KASAMA Vol. 16 No. 4 / October-November-December 2002 / Solidarity Philippines Australia Network
Remembering the Dili Massacre
Dili, East Timor
12th November 2002
This day of commemoration of the Dili massacre began fittingly with prayer to remember those who died. We began at the same place, Motael Church on the waterfront in Dili. The altar was outside. The congregation sat on plastic chairs. Many were out on the street sitting on the walls of houses, listening to the beautiful singing; most people held flowers.
The mass over, the crowd formed a procession to walk to the government buildings for a flag-raising ceremony. People walked quietly. They were remembering. This was the first ceremony since independence. A tiny woman shared the shade of my umbrella. She told of her difficulties living in Dili without family, house or work. My poor Tetun was up to understanding just that much. We were soon separated by the crowd looking for a vantage point and a little bit of blessed shade.
The sound of a marching band could be heard and the crowd was soon treated to a very colourful display of marching to music. Our kids from the mountains would have loved it. Many other children were luckier as each Dili High School sent a group to march. They had an excellent view of Mr. Alkatiri as he made the official speech in Portuguese and then in Tetun. The scouts marched too and did the flag-raising ceremony with style. The Timorese are tough, and after this long ceremony in terrible heat they walked to the Santa Cruz cemetery. We headed for a cold drink instead.
I then went to the first "Giving Testimony" of the victims of all those years of repression. The setting itself must have brought back memories for many. This was the U.N. compound we watched on our T.V. screens. Those hills behind were the sanctuary for desperate refugees fleeing the militia in 1999.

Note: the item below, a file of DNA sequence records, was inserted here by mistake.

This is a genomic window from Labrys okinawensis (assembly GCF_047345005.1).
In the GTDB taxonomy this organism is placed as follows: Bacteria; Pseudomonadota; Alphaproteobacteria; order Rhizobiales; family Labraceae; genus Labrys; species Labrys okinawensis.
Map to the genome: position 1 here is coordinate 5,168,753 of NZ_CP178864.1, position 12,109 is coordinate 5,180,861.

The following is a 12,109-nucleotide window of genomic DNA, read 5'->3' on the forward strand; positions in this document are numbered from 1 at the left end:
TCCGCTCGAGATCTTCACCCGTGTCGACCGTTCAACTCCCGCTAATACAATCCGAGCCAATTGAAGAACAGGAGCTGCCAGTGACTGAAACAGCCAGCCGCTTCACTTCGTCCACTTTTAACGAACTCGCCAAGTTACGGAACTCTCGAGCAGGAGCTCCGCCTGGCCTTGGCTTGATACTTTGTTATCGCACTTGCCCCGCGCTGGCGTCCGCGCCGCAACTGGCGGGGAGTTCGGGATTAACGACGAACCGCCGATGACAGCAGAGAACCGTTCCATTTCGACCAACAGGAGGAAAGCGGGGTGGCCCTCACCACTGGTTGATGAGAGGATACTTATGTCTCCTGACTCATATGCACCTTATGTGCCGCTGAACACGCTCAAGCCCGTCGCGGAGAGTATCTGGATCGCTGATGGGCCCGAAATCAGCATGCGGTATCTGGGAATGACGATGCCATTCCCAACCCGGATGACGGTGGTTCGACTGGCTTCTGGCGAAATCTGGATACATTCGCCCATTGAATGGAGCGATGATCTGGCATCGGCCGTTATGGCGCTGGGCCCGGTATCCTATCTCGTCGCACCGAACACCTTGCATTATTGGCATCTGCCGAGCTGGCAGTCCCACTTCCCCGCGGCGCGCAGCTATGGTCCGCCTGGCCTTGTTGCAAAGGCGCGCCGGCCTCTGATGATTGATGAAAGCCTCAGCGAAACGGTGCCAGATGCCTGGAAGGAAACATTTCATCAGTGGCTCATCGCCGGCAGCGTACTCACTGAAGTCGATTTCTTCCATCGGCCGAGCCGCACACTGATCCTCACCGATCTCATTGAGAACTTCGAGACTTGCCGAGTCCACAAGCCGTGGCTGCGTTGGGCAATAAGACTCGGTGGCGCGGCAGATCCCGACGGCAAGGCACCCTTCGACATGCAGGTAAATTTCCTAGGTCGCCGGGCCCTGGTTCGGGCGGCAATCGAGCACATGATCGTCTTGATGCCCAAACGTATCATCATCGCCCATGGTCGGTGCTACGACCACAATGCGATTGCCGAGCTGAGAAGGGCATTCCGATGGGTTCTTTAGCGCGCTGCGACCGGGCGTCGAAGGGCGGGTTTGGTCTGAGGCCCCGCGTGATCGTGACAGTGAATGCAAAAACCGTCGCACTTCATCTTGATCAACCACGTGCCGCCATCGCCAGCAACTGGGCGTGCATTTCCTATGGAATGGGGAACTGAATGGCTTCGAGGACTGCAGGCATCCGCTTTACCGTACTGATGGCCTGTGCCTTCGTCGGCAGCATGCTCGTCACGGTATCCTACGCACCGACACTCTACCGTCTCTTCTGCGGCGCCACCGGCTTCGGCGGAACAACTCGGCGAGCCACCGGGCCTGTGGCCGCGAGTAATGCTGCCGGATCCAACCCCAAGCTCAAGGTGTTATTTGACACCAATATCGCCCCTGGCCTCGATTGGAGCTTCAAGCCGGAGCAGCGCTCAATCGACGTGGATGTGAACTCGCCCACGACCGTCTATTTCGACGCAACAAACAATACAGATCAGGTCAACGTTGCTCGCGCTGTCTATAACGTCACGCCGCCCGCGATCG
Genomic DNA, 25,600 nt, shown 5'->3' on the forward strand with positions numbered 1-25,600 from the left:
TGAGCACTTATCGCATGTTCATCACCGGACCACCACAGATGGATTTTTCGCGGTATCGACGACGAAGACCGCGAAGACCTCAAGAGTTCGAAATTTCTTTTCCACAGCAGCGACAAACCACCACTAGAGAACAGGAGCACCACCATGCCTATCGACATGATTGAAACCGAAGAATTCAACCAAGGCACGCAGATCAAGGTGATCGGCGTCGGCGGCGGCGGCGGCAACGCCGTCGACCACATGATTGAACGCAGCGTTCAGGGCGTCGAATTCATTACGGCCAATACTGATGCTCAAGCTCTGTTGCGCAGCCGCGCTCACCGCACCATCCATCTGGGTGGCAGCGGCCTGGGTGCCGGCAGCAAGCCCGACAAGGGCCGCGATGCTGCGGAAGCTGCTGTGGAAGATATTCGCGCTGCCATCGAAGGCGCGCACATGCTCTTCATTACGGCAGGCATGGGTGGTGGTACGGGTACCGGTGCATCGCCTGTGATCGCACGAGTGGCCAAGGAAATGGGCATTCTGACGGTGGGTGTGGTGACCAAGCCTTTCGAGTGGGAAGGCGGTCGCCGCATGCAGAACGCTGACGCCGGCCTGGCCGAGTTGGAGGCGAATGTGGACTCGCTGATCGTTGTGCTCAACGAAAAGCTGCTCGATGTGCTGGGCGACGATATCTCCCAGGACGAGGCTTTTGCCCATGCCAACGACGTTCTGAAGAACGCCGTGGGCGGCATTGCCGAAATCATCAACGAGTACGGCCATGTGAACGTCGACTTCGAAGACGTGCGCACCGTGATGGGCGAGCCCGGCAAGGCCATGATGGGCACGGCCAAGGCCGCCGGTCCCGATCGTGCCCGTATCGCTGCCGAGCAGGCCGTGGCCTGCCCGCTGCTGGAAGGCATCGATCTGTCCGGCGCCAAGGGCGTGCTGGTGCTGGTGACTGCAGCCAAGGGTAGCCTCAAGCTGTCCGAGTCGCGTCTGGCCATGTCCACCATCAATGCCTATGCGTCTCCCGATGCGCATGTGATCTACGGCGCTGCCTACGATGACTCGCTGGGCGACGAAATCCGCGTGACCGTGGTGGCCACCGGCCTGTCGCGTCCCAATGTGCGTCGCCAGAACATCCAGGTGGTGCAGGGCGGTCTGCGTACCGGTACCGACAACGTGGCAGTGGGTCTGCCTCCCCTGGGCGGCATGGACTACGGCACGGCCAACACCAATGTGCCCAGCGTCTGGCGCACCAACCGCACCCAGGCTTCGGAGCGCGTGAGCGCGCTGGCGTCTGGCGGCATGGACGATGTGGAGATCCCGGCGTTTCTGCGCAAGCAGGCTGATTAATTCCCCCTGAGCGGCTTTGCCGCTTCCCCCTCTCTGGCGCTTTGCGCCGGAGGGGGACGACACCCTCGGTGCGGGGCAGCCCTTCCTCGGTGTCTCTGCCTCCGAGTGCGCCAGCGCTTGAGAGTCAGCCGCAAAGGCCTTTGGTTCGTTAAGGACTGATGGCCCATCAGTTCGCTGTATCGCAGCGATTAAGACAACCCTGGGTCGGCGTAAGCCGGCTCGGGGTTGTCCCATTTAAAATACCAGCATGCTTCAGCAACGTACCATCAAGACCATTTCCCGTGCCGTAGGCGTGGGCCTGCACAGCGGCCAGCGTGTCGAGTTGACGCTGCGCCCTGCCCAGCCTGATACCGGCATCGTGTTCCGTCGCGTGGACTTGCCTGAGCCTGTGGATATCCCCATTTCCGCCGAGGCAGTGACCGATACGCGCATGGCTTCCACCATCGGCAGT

Today I am in time to hear 3 narrations in "Hear Our Voice" organized by the Commission for Reception, Truth, and Reconciliation in East Timor. A young man told of his torture in 1998 by Indonesian and Timorese soldiers. Among the horrors he related (and I could read in my translation) was their attempt to cut off his ear.
Then an older woman from Baucau spoke. Her story related to events in 1983 and again in 1991, but as she spoke she was still reliving those terrible days. She was ill treated with other women because their husbands had joined the resistance. Besides all the torture she endured, she was also beaten so badly that she is now blind in one eye.
The final narration that day reduced everyone to tears. A young woman spoke. When she was first raped by the militia she was a virgin. She was held in both East Timor and west Timor and repeatedly raped. This happened in Sept 1999. She has a little girl as a result of these rapes. The little girl was brought to the stage by her grandmother. The commissioners urged all present to welcome this child and other children like her. I wonder what suffering lies ahead for her.
The witnesses, the commissioners, and we listeners then formed a procession to Santa Cruz Cemetery. Like a funeral procession, it was led by motorbikes moving slowly with their lights on. At the cemetery we sang hymns and placed flowers on the altar already overflowing with flowers. Our hearts and eyes were all overflowing too.
Not just in this cemetery but in cemeteries all over the country the people are remembering their dead this month. In our neighbouring village of Railaco Leten a few weeks ago, I attended a mass in the little graveyard. One of my students, Augusto, asked me to take photos for him. The graves were of his grandmother and brother who died of starvation after the Indonesian invasion. So many deaths. There seem to be graveyards everywhere. And the death rate, even now, is still high.
These are the hungry months in the mountain villages. Everybody is thin. The hard work of planting the corn has been done but the rains haven't come yet. In the mornings the villagers go to mass and in the evenings they take out their traditional instruments and do the rain dance. The water taps in the villages are dry. Women and girls are making the long climb down to the river for water. Yes, November is a difficult month in East Timor….
Margaret Hounslow has been in East Timor since July volunteering with an empowerment through literacy project.
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